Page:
Volunteers' Week 2020: Fundraising Manager, Wendy Bray on Seashell's Corporate Volunteers

We have enjoyed the support of corporate volunteers for over ten years at Seashell Trust and having the teams in, especially through the summer months when keeping the gardens safe and sensory is a never ending task, is not just a ‘nice to have’. We couldn’t function without them. It is also events season and our corporate volunteers don’t just add person-power to our events – they bring an objective eye and a truckload of fabulous ideas that truly add value to our activities.

I know many charities find corporate volunteers a challenge but for us they are a necessary part of achieving our mission to enable our children and young people to live their lives to their full potential. The obvious benefit is the numbers, which as a charity is key. We calculate the monetary value of every single group that comes in and on an annual average our corporate volunteers equate to a salary cost saving of just under £50,000. Last year that was 836 individuals, doing a total of 5,016 hours.

But it isn’t just about money. The true impact of the corporate volunteers is often after they have left for the day. They don’t get to see the joy for a family who get to spend time outside in a beautiful space because going to the park together is just not an option for them. Or the progress a young person makes against their learning plan because they have a stimulating area to learn in. Or even the pride of a child that dares to try something for the first time because they were encouraged by a volunteer at a sports event. Those things are priceless because they are life-changing.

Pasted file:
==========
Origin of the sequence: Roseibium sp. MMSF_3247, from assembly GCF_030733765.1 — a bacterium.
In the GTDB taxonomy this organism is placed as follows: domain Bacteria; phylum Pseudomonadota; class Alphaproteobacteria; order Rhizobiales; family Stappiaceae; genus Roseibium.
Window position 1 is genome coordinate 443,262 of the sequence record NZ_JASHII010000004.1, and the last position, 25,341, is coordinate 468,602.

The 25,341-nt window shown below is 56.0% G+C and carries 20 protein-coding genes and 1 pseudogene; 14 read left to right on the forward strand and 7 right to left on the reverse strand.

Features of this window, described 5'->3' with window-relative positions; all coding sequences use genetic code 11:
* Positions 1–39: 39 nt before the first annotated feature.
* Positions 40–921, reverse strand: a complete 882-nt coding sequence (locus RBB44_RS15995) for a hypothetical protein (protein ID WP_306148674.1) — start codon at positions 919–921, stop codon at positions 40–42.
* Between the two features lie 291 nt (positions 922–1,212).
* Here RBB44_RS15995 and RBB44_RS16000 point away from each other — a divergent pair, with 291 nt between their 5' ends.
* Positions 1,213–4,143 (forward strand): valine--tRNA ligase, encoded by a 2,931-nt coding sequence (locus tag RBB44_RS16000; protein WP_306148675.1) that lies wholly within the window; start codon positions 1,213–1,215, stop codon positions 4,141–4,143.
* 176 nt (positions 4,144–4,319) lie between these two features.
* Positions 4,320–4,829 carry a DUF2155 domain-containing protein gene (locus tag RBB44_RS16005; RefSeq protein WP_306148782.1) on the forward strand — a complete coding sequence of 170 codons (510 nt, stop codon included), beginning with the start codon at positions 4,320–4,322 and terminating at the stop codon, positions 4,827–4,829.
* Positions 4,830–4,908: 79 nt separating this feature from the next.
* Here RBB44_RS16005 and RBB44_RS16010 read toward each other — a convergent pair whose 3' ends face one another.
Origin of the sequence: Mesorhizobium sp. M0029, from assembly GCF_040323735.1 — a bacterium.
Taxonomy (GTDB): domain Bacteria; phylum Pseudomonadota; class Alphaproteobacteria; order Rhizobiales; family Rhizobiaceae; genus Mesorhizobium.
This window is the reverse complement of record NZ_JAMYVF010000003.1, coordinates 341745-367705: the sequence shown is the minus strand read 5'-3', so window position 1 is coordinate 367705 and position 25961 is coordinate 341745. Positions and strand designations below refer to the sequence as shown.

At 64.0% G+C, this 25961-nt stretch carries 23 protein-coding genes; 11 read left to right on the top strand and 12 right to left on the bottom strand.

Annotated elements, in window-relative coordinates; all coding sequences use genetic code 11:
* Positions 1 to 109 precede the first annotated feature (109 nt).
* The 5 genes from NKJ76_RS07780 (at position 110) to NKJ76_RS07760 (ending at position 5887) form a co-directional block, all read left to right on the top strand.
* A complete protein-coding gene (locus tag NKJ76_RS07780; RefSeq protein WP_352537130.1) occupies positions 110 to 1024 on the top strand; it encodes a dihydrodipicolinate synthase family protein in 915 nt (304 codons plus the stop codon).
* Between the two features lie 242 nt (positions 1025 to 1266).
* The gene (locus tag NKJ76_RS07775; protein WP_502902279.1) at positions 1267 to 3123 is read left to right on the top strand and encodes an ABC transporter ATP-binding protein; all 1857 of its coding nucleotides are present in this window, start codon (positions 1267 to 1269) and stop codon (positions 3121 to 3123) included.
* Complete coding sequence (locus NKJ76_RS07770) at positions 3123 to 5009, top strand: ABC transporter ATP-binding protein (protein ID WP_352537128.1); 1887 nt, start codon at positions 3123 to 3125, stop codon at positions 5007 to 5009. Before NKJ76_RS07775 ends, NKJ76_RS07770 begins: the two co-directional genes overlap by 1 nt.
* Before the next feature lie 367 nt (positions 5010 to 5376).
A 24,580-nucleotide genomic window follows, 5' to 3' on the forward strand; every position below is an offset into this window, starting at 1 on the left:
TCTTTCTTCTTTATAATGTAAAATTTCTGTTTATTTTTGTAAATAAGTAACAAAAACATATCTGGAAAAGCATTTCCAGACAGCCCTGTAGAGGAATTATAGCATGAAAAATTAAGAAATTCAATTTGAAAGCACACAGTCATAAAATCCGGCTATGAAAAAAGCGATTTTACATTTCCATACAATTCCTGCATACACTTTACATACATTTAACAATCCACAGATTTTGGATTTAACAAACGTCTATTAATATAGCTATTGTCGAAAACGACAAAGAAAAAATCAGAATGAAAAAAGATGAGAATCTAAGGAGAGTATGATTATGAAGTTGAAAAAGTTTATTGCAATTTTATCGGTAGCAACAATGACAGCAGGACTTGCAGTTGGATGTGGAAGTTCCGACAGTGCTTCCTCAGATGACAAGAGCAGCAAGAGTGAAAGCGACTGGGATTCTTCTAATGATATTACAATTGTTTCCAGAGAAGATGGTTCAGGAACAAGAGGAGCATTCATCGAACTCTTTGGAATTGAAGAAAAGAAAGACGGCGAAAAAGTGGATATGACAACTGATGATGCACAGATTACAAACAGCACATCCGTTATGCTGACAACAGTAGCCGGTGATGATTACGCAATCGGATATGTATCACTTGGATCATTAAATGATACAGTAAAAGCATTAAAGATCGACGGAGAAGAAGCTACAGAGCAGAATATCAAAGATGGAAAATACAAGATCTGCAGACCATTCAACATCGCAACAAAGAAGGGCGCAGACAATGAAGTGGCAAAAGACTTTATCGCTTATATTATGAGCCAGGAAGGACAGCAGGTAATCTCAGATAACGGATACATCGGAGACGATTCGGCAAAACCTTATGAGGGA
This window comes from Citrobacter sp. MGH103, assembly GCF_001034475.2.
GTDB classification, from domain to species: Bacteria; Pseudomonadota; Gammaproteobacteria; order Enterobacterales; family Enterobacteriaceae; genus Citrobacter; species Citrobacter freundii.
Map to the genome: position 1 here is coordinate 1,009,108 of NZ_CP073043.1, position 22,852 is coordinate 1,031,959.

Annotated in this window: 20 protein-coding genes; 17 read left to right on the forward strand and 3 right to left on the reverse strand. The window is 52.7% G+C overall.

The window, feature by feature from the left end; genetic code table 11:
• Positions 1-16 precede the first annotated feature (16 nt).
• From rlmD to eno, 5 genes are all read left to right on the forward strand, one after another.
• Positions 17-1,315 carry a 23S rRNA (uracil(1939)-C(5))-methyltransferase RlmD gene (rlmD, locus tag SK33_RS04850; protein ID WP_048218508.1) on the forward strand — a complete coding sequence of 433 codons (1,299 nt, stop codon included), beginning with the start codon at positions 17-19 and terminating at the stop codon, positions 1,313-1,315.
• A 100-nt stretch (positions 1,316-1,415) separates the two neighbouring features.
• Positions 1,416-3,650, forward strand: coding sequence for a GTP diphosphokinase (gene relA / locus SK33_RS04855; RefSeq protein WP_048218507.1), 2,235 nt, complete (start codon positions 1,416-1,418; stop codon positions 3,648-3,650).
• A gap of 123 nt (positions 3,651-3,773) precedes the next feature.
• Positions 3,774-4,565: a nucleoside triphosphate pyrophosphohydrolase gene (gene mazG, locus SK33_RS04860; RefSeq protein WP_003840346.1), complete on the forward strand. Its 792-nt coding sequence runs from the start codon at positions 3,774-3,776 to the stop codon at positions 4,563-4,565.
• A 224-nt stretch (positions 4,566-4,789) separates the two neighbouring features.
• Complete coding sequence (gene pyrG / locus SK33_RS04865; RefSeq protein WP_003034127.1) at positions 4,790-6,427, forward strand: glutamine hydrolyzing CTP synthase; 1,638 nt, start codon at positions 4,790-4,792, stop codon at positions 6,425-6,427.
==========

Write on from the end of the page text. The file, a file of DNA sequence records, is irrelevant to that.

One of the things we find comes up most in the feedback is how much people have learnt about disability and how much confidence they have gained in communicating with our children and young people. The benefits of this in terms of disability awareness are far reaching for communities everywhere. And if we have managed to break down some of the barriers between able and disabled people that is a real success. For me, breaking down those barriers both literal in terms of the front gate – essential for safeguarding vas we know – and figuratively between us and the community around us is one of the greatest benefits.

Finally, I don’t think we should forget that not all corporate volunteering happens on site. Our supported employment corporate partners give up countless hours to support our young people every week to achieve so much in the world of work. The skills they teach and the confidence they give will benefit them for years to come.

So, thank you to all our corporate volunteers this National Volunteering Week. You are all an integral part of our team and make life so much better for all our children, young people and their families.